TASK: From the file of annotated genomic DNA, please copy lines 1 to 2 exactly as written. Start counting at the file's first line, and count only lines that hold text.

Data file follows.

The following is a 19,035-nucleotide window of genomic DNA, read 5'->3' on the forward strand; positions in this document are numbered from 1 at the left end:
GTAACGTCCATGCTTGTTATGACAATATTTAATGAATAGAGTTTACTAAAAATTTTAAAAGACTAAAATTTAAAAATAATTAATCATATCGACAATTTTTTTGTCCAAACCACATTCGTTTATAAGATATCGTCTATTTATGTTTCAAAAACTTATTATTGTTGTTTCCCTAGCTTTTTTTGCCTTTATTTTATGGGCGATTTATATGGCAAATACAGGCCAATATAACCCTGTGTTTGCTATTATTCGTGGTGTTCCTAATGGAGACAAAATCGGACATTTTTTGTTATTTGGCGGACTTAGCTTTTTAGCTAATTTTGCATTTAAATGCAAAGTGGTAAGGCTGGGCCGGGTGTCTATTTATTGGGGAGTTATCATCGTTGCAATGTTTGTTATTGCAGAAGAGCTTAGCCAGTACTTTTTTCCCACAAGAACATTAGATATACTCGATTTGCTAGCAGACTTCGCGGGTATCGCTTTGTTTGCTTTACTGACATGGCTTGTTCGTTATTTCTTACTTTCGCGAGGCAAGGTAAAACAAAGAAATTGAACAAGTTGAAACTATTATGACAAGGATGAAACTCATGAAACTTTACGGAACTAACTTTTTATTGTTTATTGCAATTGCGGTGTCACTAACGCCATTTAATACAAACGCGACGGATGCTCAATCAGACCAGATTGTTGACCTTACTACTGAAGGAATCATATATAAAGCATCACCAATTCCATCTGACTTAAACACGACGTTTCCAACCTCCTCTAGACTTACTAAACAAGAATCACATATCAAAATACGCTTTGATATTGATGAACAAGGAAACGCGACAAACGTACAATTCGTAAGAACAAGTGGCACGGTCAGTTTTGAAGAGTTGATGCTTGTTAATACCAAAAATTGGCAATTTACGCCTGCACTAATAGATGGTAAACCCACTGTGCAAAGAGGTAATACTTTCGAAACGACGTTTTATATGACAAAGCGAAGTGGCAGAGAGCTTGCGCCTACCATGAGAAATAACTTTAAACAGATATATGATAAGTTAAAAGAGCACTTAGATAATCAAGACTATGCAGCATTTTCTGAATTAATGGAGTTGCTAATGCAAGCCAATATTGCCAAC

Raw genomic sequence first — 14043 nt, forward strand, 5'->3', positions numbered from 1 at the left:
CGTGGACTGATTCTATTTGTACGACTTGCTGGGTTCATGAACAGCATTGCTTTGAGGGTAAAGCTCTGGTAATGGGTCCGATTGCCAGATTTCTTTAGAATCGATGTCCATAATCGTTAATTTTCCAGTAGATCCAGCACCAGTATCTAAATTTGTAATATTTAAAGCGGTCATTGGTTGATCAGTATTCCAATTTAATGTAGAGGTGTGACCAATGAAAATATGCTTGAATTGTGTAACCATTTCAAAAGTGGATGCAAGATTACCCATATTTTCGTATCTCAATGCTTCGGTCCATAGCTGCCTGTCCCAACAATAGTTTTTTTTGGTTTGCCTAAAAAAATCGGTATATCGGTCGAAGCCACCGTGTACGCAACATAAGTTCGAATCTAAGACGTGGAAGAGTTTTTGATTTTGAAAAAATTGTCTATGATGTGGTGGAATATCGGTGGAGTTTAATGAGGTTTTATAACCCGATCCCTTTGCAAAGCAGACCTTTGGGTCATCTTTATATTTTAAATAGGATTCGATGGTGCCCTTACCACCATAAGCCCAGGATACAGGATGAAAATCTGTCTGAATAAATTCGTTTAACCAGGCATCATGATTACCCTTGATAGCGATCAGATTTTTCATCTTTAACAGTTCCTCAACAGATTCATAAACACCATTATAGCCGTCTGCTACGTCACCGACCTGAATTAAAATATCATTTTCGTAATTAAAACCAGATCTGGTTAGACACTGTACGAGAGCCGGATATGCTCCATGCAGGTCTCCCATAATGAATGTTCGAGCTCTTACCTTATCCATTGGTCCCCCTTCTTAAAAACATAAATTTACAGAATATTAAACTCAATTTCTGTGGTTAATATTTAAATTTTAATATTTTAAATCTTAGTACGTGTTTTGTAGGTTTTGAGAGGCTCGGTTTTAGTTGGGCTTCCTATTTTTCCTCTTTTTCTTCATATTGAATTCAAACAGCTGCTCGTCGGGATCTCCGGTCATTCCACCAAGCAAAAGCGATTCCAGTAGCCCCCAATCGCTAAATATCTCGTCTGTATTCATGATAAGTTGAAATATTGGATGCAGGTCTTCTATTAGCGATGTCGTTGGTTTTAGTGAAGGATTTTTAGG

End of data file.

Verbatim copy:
The following is a 19,035-nucleotide window of genomic DNA, read 5'->3' on the forward strand; positions in this document are numbered from 1 at the left end:
GTAACGTCCATGCTTGTTATGACAATATTTAATGAATAGAGTTTACTAAAAATTTTAAAAGACTAAAATTTAAAAATAATTAATCATATCGACAATTTTTTTGTCCAAACCACATTCGTTTATAAGATATCGTCTATTTATGTTTCAAAAACTTATTATTGTTGTTTCCCTAGCTTTTTTTGCCTTTATTTTATGGGCGATTTATATGGCAAATACAGGCCAATATAACCCTGTGTTTGCTATTATTCGTGGTGTTCCTAATGGAGACAAAATCGGACATTTTTTGTTATTTGGCGGACTTAGCTTTTTAGCTAATTTTGCATTTAAATGCAAAGTGGTAAGGCTGGGCCGGGTGTCTATTTATTGGGGAGTTATCATCGTTGCAATGTTTGTTATTGCAGAAGAGCTTAGCCAGTACTTTTTTCCCACAAGAACATTAGATATACTCGATTTGCTAGCAGACTTCGCGGGTATCGCTTTGTTTGCTTTACTGACATGGCTTGTTCGTTATTTCTTACTTTCGCGAGGCAAGGTAAAACAAAGAAATTGAACAAGTTGAAACTATTATGACAAGGATGAAACTCATGAAACTTTACGGAACTAACTTTTTATTGTTTATTGCAATTGCGGTGTCACTAACGCCATTTAATACAAACGCGACGGATGCTCAATCAGACCAGATTGTTGACCTTACTACTGAAGGAATCATATATAAAGCATCACCAATTCCATCTGACTTAAACACGACGTTTCCAACCTCCTCTAGACTTACTAAACAAGAATCACATATCAAAATACGCTTTGATATTGATGAACAAGGAAACGCGACAAACGTACAATTCGTAAGAACAAGTGGCACGGTCAGTTTTGAAGAGTTGATGCTTGTTAATACCAAAAATTGGCAATTTACGCCTGCACTAATAGATGGTAAACCCACTGTGCAAAGAGGTAATACTTTCGAAACGACGTTTTATATGACAAAGCGAAGTGGCAGAGAGCTTGCGCCTACCATGAGAAATAACTTTAAACAGATATATGATAAGTTAAAAGAGCACTTAGATAATCAAGACTATGCAGCATTTTCTGAATTAATGGAGTTGCTAATGCAAGCCAATATTGCCAAC